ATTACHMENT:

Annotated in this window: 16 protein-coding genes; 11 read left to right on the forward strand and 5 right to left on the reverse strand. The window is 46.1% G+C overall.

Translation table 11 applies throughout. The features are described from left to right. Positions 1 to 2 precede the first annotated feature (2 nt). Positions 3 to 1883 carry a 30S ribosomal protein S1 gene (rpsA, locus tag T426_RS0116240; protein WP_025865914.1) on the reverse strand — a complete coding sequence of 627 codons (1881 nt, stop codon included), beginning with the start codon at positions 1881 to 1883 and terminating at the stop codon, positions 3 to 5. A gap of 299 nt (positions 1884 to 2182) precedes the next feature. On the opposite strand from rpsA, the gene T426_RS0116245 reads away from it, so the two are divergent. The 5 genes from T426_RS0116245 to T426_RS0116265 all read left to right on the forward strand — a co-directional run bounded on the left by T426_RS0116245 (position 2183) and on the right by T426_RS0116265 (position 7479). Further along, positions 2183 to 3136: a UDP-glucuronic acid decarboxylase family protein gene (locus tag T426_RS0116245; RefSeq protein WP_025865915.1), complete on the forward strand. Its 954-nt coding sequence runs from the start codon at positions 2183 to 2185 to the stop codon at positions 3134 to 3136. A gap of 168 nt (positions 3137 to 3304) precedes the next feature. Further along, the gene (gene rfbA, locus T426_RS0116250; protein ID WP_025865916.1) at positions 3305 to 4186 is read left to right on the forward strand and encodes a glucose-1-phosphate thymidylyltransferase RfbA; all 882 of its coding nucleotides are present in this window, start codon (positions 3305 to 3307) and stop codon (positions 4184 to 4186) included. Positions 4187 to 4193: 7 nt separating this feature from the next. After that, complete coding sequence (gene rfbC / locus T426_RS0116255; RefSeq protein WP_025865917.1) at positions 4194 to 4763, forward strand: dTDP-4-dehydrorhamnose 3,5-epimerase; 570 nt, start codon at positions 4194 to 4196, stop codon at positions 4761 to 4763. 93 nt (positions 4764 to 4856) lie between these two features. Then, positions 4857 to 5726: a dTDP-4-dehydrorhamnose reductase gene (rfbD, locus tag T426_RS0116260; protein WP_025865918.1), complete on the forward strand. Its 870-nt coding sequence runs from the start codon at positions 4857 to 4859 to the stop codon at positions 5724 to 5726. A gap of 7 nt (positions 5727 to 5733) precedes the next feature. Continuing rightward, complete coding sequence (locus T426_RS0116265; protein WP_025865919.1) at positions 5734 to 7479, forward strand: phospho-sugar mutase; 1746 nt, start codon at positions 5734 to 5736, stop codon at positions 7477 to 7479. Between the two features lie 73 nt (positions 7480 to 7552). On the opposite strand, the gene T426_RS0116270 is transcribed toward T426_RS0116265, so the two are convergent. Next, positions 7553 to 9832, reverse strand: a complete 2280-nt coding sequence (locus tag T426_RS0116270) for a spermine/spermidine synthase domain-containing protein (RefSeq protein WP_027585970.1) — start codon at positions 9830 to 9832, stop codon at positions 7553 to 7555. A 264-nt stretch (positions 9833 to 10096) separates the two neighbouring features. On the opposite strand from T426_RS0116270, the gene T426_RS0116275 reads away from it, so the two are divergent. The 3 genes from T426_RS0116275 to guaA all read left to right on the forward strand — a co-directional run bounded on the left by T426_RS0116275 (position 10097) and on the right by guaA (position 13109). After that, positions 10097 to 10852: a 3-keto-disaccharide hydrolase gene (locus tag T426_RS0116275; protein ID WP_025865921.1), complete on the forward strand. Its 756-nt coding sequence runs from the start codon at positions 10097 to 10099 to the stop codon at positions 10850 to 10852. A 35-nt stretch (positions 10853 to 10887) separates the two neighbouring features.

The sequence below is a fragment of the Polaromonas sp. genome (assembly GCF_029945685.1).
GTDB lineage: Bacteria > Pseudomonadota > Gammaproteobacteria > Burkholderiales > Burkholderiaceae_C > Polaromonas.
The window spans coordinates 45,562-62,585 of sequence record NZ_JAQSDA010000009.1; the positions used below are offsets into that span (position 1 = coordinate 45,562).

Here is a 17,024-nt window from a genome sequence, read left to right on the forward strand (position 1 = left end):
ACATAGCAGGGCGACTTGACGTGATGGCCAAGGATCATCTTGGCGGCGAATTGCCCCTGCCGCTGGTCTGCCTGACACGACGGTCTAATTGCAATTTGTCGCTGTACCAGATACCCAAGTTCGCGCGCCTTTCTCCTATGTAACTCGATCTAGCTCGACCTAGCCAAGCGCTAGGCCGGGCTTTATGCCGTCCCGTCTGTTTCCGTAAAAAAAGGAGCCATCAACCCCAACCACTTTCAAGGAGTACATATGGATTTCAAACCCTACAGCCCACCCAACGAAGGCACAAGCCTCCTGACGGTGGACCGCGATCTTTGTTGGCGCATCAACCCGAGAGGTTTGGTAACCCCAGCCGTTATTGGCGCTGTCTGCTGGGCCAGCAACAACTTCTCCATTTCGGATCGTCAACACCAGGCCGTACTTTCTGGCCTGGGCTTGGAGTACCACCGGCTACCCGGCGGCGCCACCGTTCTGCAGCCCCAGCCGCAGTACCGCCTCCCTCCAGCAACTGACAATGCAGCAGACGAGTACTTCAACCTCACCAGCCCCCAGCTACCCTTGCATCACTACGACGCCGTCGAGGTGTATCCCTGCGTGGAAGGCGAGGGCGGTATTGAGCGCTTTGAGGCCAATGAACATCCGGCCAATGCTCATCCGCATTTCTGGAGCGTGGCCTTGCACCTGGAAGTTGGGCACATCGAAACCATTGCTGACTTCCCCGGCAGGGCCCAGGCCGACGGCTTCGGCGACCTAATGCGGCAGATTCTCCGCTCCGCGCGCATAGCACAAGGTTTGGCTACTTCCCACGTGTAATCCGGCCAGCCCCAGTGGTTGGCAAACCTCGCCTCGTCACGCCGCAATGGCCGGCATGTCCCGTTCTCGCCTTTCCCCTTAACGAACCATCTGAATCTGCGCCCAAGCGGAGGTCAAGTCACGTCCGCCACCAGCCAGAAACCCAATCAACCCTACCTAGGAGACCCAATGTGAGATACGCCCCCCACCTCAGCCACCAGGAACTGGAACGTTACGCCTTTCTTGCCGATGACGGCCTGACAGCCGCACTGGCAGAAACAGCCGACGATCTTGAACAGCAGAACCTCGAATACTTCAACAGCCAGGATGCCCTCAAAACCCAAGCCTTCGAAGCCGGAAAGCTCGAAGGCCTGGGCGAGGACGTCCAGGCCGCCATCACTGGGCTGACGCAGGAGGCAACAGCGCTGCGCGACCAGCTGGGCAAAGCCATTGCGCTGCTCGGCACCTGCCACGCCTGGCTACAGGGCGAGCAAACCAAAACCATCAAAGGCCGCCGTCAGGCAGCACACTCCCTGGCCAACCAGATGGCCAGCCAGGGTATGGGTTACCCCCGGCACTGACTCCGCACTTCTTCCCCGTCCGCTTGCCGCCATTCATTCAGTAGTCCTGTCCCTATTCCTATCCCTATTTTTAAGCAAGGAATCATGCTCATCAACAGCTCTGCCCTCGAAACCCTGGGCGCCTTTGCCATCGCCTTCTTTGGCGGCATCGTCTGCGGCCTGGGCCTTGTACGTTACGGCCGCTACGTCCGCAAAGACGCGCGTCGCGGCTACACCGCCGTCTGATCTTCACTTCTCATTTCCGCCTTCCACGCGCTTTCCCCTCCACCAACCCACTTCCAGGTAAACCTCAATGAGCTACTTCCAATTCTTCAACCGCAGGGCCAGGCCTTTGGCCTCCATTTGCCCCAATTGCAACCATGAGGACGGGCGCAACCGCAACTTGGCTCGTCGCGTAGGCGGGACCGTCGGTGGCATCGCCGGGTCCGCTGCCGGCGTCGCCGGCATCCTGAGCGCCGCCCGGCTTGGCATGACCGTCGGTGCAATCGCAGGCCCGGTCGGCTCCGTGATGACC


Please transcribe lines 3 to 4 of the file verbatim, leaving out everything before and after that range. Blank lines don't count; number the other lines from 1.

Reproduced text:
The sequence below is a fragment of the Polaromonas sp. genome (assembly GCF_029945685.1).
GTDB lineage: Bacteria > Pseudomonadota > Gammaproteobacteria > Burkholderiales > Burkholderiaceae_C > Polaromonas.